Biologist Rob Dunn’s new book, The Wild Life of Our Bodies, tells the stories of humans’ changing relationships with other species, be they worms, bacteria or tigers.
From an ecological perspective, he considers questions such as what our appendix does, why we suffer anxiety, why human babies tend to be born at night and whether tapeworms are good for us.
Dunn will talk about the book at 7 p.m. on June 30 at the N.C. Museum of Natural Sciences in Raleigh as part of the evening’s events.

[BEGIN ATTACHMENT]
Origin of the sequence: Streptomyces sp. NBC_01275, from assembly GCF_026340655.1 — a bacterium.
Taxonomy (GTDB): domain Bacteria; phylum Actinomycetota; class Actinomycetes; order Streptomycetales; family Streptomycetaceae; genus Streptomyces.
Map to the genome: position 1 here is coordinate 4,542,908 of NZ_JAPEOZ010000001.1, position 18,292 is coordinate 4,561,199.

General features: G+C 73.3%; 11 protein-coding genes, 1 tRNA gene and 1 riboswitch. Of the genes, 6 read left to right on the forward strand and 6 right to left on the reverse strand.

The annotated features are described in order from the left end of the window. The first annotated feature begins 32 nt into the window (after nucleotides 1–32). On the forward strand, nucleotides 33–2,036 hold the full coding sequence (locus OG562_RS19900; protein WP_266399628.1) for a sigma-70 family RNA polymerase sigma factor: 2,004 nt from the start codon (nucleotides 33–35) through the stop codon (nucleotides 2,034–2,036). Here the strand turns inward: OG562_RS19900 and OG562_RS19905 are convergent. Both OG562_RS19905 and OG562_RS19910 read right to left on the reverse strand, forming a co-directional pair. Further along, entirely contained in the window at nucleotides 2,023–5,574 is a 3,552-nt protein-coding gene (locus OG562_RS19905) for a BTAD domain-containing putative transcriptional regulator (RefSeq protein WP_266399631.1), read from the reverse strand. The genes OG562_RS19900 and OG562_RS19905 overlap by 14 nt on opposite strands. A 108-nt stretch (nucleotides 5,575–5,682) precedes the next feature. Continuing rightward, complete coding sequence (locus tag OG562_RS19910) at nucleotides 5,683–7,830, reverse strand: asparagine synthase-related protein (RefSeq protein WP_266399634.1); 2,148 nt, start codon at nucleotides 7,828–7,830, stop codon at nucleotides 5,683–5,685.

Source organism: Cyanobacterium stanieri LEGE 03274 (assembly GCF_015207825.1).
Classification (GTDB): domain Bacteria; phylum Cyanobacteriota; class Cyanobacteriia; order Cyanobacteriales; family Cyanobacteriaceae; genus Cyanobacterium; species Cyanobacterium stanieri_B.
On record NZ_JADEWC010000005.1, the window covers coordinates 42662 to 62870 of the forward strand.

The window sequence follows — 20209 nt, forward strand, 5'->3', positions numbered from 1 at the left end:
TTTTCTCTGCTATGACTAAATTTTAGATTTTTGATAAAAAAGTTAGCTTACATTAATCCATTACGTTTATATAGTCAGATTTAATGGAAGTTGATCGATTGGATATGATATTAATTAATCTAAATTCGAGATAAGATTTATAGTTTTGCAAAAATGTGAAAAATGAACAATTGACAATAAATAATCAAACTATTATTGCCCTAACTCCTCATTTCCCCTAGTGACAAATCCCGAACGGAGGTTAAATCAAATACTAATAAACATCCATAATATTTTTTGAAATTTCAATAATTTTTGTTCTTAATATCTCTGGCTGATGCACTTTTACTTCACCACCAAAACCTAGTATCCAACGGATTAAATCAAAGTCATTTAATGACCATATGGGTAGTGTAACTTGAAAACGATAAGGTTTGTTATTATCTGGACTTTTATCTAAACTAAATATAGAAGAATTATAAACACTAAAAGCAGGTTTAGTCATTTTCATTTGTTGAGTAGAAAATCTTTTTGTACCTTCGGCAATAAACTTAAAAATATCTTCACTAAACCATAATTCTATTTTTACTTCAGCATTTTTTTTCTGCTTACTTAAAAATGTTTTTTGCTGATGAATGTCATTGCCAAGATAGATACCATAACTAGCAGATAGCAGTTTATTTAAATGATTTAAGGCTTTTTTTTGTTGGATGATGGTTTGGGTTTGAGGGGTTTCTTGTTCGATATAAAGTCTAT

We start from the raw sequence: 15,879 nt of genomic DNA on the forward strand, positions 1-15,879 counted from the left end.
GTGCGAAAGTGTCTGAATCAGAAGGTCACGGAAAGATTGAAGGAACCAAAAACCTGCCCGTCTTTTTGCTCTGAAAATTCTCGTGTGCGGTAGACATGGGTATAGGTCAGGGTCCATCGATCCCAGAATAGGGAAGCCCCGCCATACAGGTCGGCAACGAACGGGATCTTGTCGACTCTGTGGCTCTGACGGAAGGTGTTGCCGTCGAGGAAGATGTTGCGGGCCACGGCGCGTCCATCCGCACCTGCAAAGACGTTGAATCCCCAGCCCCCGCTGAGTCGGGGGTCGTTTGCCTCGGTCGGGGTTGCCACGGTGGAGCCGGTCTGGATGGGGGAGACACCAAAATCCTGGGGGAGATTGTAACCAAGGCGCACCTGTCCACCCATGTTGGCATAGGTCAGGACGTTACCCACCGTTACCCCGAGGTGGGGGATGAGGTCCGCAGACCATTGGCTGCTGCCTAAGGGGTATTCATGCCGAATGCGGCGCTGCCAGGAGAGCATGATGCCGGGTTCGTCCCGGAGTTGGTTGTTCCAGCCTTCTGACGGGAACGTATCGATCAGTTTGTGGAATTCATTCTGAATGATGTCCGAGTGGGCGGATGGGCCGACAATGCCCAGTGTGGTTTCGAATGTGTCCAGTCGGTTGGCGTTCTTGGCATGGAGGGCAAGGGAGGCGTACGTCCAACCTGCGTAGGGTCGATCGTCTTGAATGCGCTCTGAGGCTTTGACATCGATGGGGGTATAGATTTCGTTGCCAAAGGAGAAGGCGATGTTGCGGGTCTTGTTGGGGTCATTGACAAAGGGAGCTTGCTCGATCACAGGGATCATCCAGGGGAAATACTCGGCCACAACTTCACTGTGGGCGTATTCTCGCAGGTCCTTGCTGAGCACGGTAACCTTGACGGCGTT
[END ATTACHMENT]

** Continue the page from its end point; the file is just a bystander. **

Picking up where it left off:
E. O. Wilson described the book as “an extraordinary book … that with clarity and charm takes the reader into the overlap of medicine, ecology, and evolutionary biology to reveal an important domain of the human condition.”
A brief description of the book’s contents as well as an excerpt can be found in The Scientist. Or see more writing and an RSS feed on Dunn’s website http://www.robrdunn.com/. The book is available online and in stores.
Dunn, an assistant professor of biology, wrote the award-winning book Every Living Thing. His essays have been published in National Geographic, Natural History, Scientific American, BBC Wildlife, Wild Earth, Smithsonian, American Scientist and Seed magazines.